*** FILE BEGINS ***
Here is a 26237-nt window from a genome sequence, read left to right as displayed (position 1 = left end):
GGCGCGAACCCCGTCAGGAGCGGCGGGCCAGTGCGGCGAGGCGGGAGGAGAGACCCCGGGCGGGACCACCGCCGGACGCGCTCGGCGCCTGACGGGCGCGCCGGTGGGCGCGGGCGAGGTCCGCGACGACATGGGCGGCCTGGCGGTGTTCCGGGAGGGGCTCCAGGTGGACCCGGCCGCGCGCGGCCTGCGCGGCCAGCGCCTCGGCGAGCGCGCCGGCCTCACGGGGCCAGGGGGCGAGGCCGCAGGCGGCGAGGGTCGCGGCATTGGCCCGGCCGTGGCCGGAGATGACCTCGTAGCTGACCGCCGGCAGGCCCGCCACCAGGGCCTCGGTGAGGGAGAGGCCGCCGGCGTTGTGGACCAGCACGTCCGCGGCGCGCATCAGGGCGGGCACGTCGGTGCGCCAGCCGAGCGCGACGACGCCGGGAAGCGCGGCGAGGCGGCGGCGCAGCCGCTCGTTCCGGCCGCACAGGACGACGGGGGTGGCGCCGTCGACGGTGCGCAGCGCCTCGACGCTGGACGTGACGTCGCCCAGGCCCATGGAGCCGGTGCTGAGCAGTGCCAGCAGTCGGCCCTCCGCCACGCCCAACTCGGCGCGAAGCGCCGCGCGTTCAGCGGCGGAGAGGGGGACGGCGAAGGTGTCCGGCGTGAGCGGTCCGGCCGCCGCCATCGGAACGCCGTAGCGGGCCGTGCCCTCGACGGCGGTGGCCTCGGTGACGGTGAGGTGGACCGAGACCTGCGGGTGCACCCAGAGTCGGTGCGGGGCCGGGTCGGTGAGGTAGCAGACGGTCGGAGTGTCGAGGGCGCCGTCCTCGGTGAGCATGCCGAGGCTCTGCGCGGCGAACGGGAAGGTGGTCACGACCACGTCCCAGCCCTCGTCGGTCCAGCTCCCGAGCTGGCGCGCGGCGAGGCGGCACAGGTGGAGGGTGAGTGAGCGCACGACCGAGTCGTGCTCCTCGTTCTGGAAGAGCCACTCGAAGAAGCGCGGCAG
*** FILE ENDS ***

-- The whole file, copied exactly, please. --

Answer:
Here is a 26237-nt window from a genome sequence, read left to right as displayed (position 1 = left end):
GGCGCGAACCCCGTCAGGAGCGGCGGGCCAGTGCGGCGAGGCGGGAGGAGAGACCCCGGGCGGGACCACCGCCGGACGCGCTCGGCGCCTGACGGGCGCGCCGGTGGGCGCGGGCGAGGTCCGCGACGACATGGGCGGCCTGGCGGTGTTCCGGGAGGGGCTCCAGGTGGACCCGGCCGCGCGCGGCCTGCGCGGCCAGCGCCTCGGCGAGCGCGCCGGCCTCACGGGGCCAGGGGGCGAGGCCGCAGGCGGCGAGGGTCGCGGCATTGGCCCGGCCGTGGCCGGAGATGACCTCGTAGCTGACCGCCGGCAGGCCCGCCACCAGGGCCTCGGTGAGGGAGAGGCCGCCGGCGTTGTGGACCAGCACGTCCGCGGCGCGCATCAGGGCGGGCACGTCGGTGCGCCAGCCGAGCGCGACGACGCCGGGAAGCGCGGCGAGGCGGCGGCGCAGCCGCTCGTTCCGGCCGCACAGGACGACGGGGGTGGCGCCGTCGACGGTGCGCAGCGCCTCGACGCTGGACGTGACGTCGCCCAGGCCCATGGAGCCGGTGCTGAGCAGTGCCAGCAGTCGGCCCTCCGCCACGCCCAACTCGGCGCGAAGCGCCGCGCGTTCAGCGGCGGAGAGGGGGACGGCGAAGGTGTCCGGCGTGAGCGGTCCGGCCGCCGCCATCGGAACGCCGTAGCGGGCCGTGCCCTCGACGGCGGTGGCCTCGGTGACGGTGAGGTGGACCGAGACCTGCGGGTGCACCCAGAGTCGGTGCGGGGCCGGGTCGGTGAGGTAGCAGACGGTCGGAGTGTCGAGGGCGCCGTCCTCGGTGAGCATGCCGAGGCTCTGCGCGGCGAACGGGAAGGTGGTCACGACCACGTCCCAGCCCTCGTCGGTCCAGCTCCCGAGCTGGCGCGCGGCGAGGCGGCACAGGTGGAGGGTGAGTGAGCGCACGACCGAGTCGTGCTCCTCGTTCTGGAAGAGCCACTCGAAGAAGCGCGGCAG